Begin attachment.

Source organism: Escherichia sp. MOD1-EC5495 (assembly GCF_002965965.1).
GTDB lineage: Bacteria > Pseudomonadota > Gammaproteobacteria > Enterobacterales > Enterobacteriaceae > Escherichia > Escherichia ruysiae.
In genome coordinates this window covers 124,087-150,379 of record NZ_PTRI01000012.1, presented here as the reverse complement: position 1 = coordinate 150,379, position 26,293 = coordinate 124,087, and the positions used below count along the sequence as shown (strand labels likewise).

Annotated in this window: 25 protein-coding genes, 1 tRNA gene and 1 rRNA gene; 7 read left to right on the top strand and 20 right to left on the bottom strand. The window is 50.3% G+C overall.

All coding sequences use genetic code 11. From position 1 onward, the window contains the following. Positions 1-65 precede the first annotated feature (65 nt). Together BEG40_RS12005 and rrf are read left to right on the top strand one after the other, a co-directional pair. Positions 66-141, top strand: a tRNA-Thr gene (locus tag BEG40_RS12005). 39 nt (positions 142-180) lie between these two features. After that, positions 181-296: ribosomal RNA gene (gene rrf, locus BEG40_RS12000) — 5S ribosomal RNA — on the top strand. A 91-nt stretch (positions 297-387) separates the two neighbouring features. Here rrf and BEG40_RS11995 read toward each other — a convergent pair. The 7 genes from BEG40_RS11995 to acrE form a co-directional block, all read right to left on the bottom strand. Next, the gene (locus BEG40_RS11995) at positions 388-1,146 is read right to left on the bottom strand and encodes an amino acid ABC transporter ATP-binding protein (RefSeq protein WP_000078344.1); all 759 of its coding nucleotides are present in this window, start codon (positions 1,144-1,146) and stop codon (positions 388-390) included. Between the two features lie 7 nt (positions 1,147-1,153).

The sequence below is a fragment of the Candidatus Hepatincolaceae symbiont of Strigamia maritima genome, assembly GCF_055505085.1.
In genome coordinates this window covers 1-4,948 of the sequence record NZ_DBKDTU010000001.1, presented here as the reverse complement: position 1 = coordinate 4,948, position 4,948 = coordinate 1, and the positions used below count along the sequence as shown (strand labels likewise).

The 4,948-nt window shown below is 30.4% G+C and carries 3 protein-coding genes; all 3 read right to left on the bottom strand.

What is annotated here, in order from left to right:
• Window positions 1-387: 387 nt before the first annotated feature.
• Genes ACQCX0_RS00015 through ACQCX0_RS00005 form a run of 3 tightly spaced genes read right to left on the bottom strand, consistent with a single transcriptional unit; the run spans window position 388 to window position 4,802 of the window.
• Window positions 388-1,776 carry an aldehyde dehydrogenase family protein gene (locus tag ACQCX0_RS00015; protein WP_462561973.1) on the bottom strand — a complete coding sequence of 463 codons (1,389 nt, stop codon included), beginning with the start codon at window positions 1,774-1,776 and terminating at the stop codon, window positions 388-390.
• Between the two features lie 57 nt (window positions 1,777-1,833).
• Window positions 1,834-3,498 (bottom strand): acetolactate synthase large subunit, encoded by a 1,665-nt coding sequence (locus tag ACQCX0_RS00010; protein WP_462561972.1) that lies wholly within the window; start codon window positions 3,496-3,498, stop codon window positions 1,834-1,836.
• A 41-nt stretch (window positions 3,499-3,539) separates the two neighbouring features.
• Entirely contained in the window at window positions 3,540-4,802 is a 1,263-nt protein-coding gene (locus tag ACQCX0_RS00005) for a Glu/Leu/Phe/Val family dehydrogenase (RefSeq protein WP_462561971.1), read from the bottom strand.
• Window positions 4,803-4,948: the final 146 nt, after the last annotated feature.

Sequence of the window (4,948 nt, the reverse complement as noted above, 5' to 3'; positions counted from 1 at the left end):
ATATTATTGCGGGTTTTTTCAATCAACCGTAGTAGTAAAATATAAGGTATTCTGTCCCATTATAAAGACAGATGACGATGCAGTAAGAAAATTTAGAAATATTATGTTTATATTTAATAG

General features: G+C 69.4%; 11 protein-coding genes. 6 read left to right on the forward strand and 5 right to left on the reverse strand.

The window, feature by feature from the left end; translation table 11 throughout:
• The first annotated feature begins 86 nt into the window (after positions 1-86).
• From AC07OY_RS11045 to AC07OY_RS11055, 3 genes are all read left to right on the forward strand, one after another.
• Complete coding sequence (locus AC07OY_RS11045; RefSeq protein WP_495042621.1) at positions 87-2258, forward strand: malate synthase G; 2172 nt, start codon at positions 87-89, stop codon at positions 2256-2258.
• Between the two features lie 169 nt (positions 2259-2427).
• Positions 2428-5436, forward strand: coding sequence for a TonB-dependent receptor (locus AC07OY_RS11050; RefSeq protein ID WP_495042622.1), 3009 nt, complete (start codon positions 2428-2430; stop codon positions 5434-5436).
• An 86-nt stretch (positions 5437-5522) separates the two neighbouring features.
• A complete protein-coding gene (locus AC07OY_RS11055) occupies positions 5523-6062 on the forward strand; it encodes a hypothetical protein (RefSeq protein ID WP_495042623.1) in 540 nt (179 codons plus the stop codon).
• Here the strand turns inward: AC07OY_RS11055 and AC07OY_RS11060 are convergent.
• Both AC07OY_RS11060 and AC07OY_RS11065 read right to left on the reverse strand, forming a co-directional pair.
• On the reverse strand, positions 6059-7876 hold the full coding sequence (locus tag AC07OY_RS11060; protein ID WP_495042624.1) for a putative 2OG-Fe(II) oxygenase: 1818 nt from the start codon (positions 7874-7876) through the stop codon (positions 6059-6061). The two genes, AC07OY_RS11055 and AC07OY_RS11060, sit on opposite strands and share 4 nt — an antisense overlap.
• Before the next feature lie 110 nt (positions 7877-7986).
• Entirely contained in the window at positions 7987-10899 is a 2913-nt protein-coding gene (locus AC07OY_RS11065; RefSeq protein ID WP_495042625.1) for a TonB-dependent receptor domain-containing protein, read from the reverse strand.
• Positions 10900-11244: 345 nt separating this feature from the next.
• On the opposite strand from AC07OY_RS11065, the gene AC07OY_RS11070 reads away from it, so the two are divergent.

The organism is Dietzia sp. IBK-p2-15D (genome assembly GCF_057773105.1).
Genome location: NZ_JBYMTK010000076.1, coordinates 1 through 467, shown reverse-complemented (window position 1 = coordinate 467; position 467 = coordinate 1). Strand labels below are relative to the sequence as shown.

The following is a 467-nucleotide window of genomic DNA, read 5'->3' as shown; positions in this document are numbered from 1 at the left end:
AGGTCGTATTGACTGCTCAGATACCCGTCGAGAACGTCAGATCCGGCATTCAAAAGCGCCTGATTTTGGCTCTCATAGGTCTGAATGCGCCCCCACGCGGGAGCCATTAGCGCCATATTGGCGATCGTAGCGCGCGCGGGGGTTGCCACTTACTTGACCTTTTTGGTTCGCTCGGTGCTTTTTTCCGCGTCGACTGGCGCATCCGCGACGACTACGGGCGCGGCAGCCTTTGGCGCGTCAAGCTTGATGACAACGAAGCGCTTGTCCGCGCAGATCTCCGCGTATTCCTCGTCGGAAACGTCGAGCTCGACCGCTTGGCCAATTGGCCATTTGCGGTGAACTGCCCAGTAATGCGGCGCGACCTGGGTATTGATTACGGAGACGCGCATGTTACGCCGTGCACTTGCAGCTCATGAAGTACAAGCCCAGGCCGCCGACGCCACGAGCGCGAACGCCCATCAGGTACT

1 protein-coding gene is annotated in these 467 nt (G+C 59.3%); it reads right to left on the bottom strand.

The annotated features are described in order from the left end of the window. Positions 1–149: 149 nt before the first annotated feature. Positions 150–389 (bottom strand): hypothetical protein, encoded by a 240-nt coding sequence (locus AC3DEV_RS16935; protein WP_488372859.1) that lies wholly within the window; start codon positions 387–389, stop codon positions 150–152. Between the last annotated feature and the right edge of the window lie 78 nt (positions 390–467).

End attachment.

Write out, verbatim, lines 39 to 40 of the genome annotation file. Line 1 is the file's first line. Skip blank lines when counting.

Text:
AGGTCGTATTGACTGCTCAGATACCCGTCGAGAACGTCAGATCCGGCATTCAAAAGCGCCTGATTTTGGCTCTCATAGGTCTGAATGCGCCCCCACGCGGGAGCCATTAGCGCCATATTGGCGATCGTAGCGCGCGCGGGGGTTGCCACTTACTTGACCTTTTTGGTTCGCTCGGTGCTTTTTTCCGCGTCGACTGGCGCATCCGCGACGACTACGGGCGCGGCAGCCTTTGGCGCGTCAAGCTTGATGACAACGAAGCGCTTGTCCGCGCAGATCTCCGCGTATTCCTCGTCGGAAACGTCGAGCTCGACCGCTTGGCCAATTGGCCATTTGCGGTGAACTGCCCAGTAATGCGGCGCGACCTGGGTATTGATTACGGAGACGCGCATGTTACGCCGTGCACTTGCAGCTCATGAAGTACAAGCCCAGGCCGCCGACGCCACGAGCGCGAACGCCCATCAGGTACT

1 protein-coding gene is annotated in these 467 nt (G+C 59.3%); it reads right to left on the bottom strand.